Michigan House Democrats Introduce Bills Prohibiting Firearms in the State Capitol Building
- Following the now infamous and unruly protests held recently at the State Capitol building, Michigan House Democrats urged the Michigan State Capitol Commission to immediately change its policy and prohibit firearms within the Capitol building.
- The Capitol Commission, controlled by Republicans, predictably failed to act after receiving a letter from Republican Leadership requesting delay, while armed protests continue to be planned this week at the Capitol and numerous threats of violence are being made toward statewide elected officials.
- Following inaction from the Capitol Commission, jeopardizing the safety of members, staff and visitors in the Capitol, House Democrats move to take legislative action.
LANSING, Mich., May 13, 2020, — Michigan House Democrats introduced a package this week to ban firearms from the Michigan State Capitol Building. House Bills 5784 and 5783, introduced by state Reps. Julie Brixie (D-Meridian Township) and Tyrone Carter (D-Detroit), respectively, would prohibit both open and concealed-carry in the Capitol. The legislation follows the Michigan State Capitol Commission’s meeting on Monday, where Commissioners postponed making a decision to reverse their longstanding policy allowing firearms within the statehouse.
“The Commission had an opportunity to protect visitors, employees, legislators and the media who work here,” said Brixie. “They failed to act on Monday and time is of the essence as more armed protests are being planned, so we are looking to do our part in providing a safe environment for visitors and employees. There is no good reason for anyone to carry a gun into the Capitol. I’m thankful school groups weren’t here during those events, but without a change in state law or building policy, it’s highly unlikely this will be the case in the future.”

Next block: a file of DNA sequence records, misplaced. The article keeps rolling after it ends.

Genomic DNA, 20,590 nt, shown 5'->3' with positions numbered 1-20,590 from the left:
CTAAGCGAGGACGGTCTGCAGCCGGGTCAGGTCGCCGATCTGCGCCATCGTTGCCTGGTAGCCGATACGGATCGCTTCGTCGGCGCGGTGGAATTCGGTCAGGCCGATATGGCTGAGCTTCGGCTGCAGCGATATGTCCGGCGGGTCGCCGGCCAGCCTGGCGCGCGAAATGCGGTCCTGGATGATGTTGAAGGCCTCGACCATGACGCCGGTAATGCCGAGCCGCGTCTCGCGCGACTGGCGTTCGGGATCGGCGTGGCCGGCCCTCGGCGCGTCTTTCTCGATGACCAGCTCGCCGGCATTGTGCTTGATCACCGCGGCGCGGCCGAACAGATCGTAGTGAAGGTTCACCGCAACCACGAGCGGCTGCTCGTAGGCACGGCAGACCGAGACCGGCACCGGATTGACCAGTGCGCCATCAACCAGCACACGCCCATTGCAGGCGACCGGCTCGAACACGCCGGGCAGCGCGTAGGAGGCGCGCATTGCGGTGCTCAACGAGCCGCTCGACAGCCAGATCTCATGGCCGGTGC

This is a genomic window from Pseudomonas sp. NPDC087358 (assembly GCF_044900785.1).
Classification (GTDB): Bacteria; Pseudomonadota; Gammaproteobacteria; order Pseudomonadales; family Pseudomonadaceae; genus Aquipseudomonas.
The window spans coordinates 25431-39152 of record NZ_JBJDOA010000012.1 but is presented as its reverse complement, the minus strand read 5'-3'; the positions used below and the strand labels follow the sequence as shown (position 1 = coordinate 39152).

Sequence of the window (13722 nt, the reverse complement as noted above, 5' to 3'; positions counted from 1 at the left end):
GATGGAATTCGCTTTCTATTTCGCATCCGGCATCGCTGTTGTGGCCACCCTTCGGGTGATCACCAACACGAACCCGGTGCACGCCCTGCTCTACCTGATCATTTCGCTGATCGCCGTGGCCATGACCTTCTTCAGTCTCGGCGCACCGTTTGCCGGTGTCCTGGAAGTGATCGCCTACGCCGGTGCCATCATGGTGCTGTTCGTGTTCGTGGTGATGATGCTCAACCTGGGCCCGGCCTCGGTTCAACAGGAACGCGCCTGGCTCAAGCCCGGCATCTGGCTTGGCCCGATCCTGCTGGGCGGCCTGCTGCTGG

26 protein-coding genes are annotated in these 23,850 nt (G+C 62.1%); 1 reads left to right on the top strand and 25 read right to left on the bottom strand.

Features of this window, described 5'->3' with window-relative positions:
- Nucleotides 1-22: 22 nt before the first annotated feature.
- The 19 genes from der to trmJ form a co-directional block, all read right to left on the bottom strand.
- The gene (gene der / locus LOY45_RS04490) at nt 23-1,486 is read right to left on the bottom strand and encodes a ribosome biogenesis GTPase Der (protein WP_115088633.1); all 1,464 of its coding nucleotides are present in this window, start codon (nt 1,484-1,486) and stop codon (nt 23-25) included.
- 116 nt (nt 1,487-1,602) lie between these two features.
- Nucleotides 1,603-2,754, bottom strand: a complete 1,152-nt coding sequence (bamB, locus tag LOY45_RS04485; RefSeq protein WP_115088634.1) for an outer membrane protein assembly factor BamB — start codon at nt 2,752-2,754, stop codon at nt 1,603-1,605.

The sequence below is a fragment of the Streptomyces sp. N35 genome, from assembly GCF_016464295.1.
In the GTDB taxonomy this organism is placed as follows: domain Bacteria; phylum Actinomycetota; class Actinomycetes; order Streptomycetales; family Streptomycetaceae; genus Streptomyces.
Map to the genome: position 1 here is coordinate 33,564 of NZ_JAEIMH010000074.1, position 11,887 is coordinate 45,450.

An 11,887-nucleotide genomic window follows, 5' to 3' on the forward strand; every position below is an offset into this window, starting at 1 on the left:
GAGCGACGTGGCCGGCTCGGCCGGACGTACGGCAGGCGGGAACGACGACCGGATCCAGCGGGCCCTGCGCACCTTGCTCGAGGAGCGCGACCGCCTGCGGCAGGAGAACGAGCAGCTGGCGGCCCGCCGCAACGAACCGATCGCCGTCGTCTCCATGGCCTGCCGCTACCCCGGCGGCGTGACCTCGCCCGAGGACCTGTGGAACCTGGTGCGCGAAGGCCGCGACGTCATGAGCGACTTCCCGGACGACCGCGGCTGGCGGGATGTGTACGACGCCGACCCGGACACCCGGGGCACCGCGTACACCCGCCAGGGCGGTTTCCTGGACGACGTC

The Commission has argued their ban on protest signs was necessary to protect the building’s historic interior from scuffs or scrapes, as well as limiting the possibility of incidentally hitting other visitors. However, the Commission has expressed no such concerns over the irreparable harm that can be caused by firearms, deeming it safer to err on the side of putting lives at risk than to act too ‘hastily.’ Instead, the Commission excused their inaction by claiming that changes to the firearm policy must be made by the Legislature, despite Attorney General Dana Nessel’s recent opinion and backed up by a previous determination by former Republican Attorney General Bill Schuette on the matter.
“What I witnessed the other day at the Capitol was not about protest — I have seen protests. I’ve watched as our own government released dogs on individuals simply carrying signs or otherwise peacefully gathering,” said Carter. “That group the other day was not there to protest, they were there to create as hostile an environment as they could and instill fear. And to see the fear on my colleague’s faces as an angry, well-armed mob screamed from outside those chamber doors — it infuriated me. I respect the right to protest, but this has gone too far, and we need to act now. The children and families who come to tour the Capitol, and the employees who work there every day, have the right to do so without fear of intimidation.”
Numerous states restrict or prohibit firearms in state capitols and public buildings, including Alabama, Arkansas, California, Colorado, Connecticut, Florida, Georgia, Idaho, Illinois, Iowa, Minnesota, North Dakota, Louisiana, Nevada, South Carolina, South Dakota, Virginia, West Virginia, and Wisconsin. Firearms are also prohibited in the U.S. Capitol and in many Michigan state government buildings. Michigan’s Capitol receives more than 110,000 visitors each year.